Ask your child’s healthcare provider how to prepare your child for ASD transcatheter repair. Your child should not eat or drink anything after midnight before the day of the procedure. He or she may also need to stop taking any medicine beforehand.
Your child’s healthcare provider may want to do some extra tests before the procedure. These might include:
- Chest X-ray
- Electrocardiogram, to check the heart rhythm
- Blood tests, to check general health
- Echocardiogram, to view heart anatomy and check blood flow through the heart
What happens during an atrial septal defect transcatheter repair for a child?Talk with your child’s healthcare provider about what to expect during the procedure. In general:
- Your child will get anesthesia before the surgery starts. Your child will sleep deeply and painlessly during the procedure. He or she won’t remember it afterward.
- The repair will take about 2 hours.
- The healthcare provider will insert a small, flexible tube (catheter) into an artery in the groin. This tube will have a small device inside it.
- The healthcare provider will thread the tube through the blood vessel all the way to the atrial septum. X-ray images and echocardiogram may be used to see exactly where the tube is.
- In some cases, the healthcare provider may use a transesophageal echocardiogram, with the ultrasound probe inserted into the child’s throat.
- The healthcare provider will push the small device out of the tube and place it across the hole in the atrial septum. Then the device will be secured in place.
- The tube will be removed through the blood vessel.
- The healthcare provider will close and bandage the site where the tube was inserted.
What happens after an atrial septal defect transcatheter repair for a child?Ask your child’s healthcare provider what will happen after the ASD transcatheter repair. You can generally expect the following:
- Your child will spend some hours in a recovery room.
- Your child's vital signs, such as heart rate and breathing, will be watched.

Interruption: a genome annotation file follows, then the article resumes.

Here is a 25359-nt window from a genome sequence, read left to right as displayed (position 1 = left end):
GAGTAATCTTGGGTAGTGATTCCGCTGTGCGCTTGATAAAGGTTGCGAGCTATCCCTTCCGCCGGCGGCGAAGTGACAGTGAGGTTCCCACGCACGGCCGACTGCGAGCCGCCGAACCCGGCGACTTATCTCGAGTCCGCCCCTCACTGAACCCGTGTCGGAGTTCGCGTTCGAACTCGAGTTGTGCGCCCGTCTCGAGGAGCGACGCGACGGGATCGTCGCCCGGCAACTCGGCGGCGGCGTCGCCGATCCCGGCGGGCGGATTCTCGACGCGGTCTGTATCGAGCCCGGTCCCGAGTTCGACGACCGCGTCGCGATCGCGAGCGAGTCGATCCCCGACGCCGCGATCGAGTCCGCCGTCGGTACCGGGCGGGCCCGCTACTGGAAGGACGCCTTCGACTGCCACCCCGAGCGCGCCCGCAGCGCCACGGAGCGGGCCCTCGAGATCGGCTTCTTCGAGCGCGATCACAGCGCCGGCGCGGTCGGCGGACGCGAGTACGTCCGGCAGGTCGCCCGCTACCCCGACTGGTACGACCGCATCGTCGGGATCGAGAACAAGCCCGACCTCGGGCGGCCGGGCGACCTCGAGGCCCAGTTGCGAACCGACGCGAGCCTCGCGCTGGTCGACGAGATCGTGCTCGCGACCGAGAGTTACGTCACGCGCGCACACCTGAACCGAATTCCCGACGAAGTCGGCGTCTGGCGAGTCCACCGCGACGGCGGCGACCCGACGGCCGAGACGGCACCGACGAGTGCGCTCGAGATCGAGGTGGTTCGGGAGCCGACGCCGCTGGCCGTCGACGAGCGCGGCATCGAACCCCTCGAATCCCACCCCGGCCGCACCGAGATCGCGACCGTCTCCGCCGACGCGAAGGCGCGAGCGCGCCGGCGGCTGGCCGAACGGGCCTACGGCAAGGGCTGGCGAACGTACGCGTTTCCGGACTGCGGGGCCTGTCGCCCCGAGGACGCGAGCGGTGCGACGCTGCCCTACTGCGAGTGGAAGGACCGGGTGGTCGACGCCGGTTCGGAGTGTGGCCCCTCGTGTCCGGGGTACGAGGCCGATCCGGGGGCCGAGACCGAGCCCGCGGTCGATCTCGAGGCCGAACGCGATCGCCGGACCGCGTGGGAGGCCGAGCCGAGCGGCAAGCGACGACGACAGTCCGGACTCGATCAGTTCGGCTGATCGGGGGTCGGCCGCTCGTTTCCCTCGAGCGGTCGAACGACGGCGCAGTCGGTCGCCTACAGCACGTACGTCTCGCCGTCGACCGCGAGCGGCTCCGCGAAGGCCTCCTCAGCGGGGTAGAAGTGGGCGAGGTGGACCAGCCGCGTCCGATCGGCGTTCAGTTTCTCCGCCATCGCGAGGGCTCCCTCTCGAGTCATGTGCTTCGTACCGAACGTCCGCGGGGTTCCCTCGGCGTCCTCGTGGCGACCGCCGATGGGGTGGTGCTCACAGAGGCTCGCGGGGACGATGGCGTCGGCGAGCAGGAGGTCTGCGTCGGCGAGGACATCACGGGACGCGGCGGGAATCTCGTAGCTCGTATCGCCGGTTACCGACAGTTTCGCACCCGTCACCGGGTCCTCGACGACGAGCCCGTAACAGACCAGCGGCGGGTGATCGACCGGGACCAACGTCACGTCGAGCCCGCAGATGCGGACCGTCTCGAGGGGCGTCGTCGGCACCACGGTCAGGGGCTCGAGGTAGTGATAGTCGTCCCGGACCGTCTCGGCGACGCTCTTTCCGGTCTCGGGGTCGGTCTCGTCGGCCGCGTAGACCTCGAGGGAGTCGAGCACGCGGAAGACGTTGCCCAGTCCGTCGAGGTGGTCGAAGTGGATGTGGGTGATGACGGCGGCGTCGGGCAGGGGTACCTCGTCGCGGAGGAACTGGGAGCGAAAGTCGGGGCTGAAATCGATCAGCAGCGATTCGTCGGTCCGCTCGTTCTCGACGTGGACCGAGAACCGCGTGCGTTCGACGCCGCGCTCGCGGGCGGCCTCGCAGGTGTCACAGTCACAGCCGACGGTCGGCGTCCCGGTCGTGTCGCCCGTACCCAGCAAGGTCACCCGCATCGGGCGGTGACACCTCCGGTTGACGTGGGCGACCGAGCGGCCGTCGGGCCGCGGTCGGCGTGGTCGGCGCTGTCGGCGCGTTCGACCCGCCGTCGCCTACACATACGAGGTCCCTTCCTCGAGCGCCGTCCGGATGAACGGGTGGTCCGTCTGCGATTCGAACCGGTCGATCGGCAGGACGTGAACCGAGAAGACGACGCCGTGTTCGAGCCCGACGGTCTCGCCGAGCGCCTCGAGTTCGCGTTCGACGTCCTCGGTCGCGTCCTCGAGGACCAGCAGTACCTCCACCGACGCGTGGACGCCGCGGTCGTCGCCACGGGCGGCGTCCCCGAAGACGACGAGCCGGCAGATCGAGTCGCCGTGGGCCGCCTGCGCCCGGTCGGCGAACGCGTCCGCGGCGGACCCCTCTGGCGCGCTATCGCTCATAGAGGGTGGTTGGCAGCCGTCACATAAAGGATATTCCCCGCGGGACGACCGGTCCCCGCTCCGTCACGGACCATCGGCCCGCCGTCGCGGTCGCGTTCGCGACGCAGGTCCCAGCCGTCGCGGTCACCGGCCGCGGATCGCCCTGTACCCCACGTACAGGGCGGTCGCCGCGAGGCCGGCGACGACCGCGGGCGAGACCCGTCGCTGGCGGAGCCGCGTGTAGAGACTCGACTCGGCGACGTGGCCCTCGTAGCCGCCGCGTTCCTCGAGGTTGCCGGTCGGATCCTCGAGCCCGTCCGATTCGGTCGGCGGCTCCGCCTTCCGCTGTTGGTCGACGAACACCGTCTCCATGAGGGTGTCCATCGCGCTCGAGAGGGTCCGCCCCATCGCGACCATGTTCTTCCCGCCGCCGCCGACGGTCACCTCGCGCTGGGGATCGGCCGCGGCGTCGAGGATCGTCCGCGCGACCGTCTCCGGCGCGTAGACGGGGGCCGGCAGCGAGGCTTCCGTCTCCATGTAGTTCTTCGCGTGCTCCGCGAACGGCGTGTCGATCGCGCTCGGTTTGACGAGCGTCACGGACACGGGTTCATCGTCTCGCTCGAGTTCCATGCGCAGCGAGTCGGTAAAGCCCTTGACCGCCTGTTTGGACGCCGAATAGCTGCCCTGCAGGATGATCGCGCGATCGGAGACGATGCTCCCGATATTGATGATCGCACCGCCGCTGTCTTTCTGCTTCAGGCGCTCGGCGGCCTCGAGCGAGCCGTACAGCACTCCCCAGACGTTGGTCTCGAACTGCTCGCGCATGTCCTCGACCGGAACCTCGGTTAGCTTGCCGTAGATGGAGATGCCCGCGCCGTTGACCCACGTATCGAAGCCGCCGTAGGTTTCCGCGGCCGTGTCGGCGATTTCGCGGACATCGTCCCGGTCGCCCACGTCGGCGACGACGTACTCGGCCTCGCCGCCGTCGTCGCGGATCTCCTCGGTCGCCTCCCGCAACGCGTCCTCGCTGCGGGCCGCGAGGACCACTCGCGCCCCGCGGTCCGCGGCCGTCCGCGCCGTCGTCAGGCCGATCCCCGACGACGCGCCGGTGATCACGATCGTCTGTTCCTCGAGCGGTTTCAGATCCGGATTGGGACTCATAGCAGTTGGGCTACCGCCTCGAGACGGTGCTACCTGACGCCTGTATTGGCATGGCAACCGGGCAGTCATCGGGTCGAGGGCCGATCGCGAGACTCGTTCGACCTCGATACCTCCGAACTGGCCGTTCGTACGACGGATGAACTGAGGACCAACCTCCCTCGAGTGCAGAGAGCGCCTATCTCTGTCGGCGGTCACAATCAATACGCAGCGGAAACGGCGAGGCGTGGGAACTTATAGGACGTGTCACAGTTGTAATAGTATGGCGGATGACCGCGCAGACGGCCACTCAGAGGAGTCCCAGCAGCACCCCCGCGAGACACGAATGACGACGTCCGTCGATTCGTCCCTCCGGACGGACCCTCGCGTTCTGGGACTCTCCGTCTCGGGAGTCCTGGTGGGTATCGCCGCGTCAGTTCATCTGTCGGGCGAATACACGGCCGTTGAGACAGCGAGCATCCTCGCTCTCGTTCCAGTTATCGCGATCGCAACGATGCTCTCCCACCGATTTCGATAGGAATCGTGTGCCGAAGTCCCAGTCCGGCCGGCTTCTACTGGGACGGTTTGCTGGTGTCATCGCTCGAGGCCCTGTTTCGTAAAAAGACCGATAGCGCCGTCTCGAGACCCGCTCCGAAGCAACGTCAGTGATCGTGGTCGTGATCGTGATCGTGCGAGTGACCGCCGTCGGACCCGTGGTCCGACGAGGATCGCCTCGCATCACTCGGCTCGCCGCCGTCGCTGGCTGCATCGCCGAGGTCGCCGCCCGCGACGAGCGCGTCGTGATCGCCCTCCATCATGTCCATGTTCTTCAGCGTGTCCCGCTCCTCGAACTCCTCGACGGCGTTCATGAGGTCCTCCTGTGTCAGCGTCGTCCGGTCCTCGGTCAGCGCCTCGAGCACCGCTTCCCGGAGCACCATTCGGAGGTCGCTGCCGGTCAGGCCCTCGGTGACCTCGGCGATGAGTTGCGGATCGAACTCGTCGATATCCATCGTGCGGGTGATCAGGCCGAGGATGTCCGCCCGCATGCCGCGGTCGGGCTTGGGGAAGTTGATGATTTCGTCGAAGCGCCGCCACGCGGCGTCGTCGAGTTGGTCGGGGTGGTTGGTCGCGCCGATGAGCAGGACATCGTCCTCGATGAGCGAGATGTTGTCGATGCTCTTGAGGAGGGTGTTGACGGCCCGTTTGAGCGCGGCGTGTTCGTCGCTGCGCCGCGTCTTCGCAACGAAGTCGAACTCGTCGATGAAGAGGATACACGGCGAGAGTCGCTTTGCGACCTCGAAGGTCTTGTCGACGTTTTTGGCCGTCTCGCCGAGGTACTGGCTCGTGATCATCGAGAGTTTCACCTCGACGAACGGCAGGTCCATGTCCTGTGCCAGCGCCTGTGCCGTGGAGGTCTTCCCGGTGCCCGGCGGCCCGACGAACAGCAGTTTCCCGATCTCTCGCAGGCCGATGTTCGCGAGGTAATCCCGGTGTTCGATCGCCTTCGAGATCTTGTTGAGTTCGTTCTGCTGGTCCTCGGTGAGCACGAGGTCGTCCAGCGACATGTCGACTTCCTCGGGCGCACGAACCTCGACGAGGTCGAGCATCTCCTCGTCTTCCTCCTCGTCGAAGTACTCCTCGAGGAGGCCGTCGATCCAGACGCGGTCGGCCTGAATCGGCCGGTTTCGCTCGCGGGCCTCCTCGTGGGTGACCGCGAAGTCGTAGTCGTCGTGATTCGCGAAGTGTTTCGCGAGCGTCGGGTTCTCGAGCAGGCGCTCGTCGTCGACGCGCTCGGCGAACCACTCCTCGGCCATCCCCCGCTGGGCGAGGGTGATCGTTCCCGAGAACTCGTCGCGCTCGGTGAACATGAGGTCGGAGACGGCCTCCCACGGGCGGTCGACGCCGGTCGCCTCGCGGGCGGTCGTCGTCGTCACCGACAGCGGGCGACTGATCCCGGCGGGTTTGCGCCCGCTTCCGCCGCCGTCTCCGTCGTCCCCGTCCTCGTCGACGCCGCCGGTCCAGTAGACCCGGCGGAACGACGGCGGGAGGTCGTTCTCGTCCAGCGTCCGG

- Your child may need to lie flat for several hours after the procedure without bending his or her legs. This will help prevent bleeding.
- Your child’s healthcare provider might prescribe medicine that keeps your child’s blood from clotting (anticoagulants).
- Your child will get pain medicine if needed.
- Your child’s healthcare provider may order follow-up tests, like an electrocardiogram or an echocardiogram.
- Your child will likely need to stay in the hospital at least a day.
At home after the procedure:
- Ask what medicine your child needs to take. Your child may temporarily need to take antibiotics or medicine to prevent blood clots. Give pain medicines as needed.
- Have your child avoid strenuous activities. Encourage him or her to rest.
- Any stitches will be removed in a later appointment. Be sure to keep all follow-up visits.
- Call the healthcare provider if your child has increased swelling, increased bleeding or drainage, a fever, or severe symptoms. A little drainage from the site is normal.
- Follow all the instructions your child's healthcare provider gives you about medicine, exercise, diet, and wound care.
For a short time after the procedure, your child will need regular monitoring by a cardiologist. After that, your child will need to see a cardiologist only occasionally. For a while after the procedure, your child might also need antibiotics before certain medical and dental procedures to help prevent an infection of the heart valves.
Before you agree to the test or the procedure for your child make sure you know:
- The name of the test or procedure
- The reason your child is having the test or procedure
- What results to expect and what they mean
- The risks and benefits of the test or procedure
- When and where your child is to have the test or procedure
- Who will do the procedure and what that person’s qualifications are
- What would happen if your child did not have the test or procedure
- Any alternative tests or procedures to think about
- When and how will you get the results
- Who to call after the test or procedure if you have questions or your child has problems
- How much will you have to pay for the test or procedure
October 30, 2017
Ayden, Scott, MD,Bass, Pat F., III, MD, MPH